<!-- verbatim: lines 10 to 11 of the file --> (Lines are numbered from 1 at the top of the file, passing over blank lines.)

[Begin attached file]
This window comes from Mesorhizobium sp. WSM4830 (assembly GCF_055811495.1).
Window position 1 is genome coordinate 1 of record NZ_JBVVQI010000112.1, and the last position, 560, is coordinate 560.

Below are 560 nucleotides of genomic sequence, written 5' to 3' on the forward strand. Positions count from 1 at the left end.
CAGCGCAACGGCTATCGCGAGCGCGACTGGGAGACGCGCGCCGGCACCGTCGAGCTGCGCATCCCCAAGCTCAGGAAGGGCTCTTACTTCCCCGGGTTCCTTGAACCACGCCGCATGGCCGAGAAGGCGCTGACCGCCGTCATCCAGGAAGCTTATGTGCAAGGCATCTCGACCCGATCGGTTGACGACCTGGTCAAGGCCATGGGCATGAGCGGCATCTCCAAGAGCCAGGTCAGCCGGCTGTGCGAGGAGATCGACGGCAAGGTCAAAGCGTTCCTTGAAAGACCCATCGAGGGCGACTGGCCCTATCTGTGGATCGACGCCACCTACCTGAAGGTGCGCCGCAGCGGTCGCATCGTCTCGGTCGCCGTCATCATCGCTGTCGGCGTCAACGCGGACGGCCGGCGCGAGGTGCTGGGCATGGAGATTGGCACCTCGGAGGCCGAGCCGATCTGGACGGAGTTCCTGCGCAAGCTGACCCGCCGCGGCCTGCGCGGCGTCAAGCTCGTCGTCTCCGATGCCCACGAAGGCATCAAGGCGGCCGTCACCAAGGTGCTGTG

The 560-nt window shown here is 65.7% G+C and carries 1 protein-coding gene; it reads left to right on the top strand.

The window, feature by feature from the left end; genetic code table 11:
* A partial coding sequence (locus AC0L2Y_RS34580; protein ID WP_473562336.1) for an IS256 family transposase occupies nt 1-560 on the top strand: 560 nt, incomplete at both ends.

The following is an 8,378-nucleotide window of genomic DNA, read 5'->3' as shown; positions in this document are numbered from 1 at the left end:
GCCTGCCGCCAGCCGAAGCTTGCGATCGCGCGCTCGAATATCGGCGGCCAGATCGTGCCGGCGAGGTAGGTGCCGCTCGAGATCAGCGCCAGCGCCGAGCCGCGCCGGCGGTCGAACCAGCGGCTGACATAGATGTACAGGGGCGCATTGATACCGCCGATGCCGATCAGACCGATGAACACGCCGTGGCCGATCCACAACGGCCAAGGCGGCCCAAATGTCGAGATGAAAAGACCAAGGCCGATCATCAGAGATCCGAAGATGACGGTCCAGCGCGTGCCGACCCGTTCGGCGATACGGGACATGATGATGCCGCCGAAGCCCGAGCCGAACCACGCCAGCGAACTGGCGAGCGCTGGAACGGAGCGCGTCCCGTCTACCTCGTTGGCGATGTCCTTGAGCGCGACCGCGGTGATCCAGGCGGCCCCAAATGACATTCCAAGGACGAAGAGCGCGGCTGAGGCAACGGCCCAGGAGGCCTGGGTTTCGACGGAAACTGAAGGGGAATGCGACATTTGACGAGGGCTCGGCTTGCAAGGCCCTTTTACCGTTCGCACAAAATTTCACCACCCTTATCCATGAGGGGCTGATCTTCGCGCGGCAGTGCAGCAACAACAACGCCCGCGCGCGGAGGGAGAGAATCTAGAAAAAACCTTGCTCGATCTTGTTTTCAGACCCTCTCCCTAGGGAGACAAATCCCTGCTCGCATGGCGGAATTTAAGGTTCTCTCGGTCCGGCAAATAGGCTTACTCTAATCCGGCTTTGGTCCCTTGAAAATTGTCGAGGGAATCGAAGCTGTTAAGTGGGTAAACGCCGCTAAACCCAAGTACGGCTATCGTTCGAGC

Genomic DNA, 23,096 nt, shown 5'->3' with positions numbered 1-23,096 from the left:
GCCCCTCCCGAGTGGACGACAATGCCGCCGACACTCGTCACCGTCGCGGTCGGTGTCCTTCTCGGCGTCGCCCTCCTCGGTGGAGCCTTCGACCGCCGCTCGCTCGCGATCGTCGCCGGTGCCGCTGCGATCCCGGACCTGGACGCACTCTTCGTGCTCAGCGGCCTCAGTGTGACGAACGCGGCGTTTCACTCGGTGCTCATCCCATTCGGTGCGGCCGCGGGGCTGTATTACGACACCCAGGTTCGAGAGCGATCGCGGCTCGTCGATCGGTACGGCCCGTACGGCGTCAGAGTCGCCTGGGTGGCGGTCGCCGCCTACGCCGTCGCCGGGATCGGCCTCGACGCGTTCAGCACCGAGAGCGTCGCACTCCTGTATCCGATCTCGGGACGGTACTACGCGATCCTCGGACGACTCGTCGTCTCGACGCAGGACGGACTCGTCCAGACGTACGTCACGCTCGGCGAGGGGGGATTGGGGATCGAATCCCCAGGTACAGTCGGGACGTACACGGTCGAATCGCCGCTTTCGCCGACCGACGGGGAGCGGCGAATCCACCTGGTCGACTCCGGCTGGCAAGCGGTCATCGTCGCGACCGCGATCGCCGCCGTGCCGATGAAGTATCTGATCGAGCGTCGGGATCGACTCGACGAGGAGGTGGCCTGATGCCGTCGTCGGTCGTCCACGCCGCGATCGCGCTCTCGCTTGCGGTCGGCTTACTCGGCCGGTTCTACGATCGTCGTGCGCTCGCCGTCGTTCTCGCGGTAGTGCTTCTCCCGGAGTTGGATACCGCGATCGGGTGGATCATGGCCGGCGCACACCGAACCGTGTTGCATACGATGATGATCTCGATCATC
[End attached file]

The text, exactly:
Genomic DNA, 23,096 nt, shown 5'->3' with positions numbered 1-23,096 from the left:
GCCCCTCCCGAGTGGACGACAATGCCGCCGACACTCGTCACCGTCGCGGTCGGTGTCCTTCTCGGCGTCGCCCTCCTCGGTGGAGCCTTCGACCGCCGCTCGCTCGCGATCGTCGCCGGTGCCGCTGCGATCCCGGACCTGGACGCACTCTTCGTGCTCAGCGGCCTCAGTGTGACGAACGCGGCGTTTCACTCGGTGCTCATCCCATTCGGTGCGGCCGCGGGGCTGTATTACGACACCCAGGTTCGAGAGCGATCGCGGCTCGTCGATCGGTACGGCCCGTACGGCGTCAGAGTCGCCTGGGTGGCGGTCGCCGCCTACGCCGTCGCCGGGATCGGCCTCGACGCGTTCAGCACCGAGAGCGTCGCACTCCTGTATCCGATCTCGGGACGGTACTACGCGATCCTCGGACGACTCGTCGTCTCGACGCAGGACGGACTCGTCCAGACGTACGTCACGCTCGGCGAGGGGGGATTGGGGATCGAATCCCCAGGTACAGTCGGGACGTACACGGTCGAATCGCCGCTTTCGCCGACCGACGGGGAGCGGCGAATCCACCTGGTCGACTCCGGCTGGCAAGCGGTCATCGTCGCGACCGCGATCGCCGCCGTGCCGATGAAGTATCTGATCGAGCGTCGGGATCGACTCGACGAGGAGGTGGCCTGATGCCGTCGTCGGTCGTCCACGCCGCGATCGCGCTCTCGCTTGCGGTCGGCTTACTCGGCCGGTTCTACGATCGTCGTGCGCTCGCCGTCGTTCTCGCGGTAGTGCTTCTCCCGGAGTTGGATACCGCGATCGGGTGGATCATGGCCGGCGCACACCGAACCGTGTTGCATACGATGATGATCTCGATCATC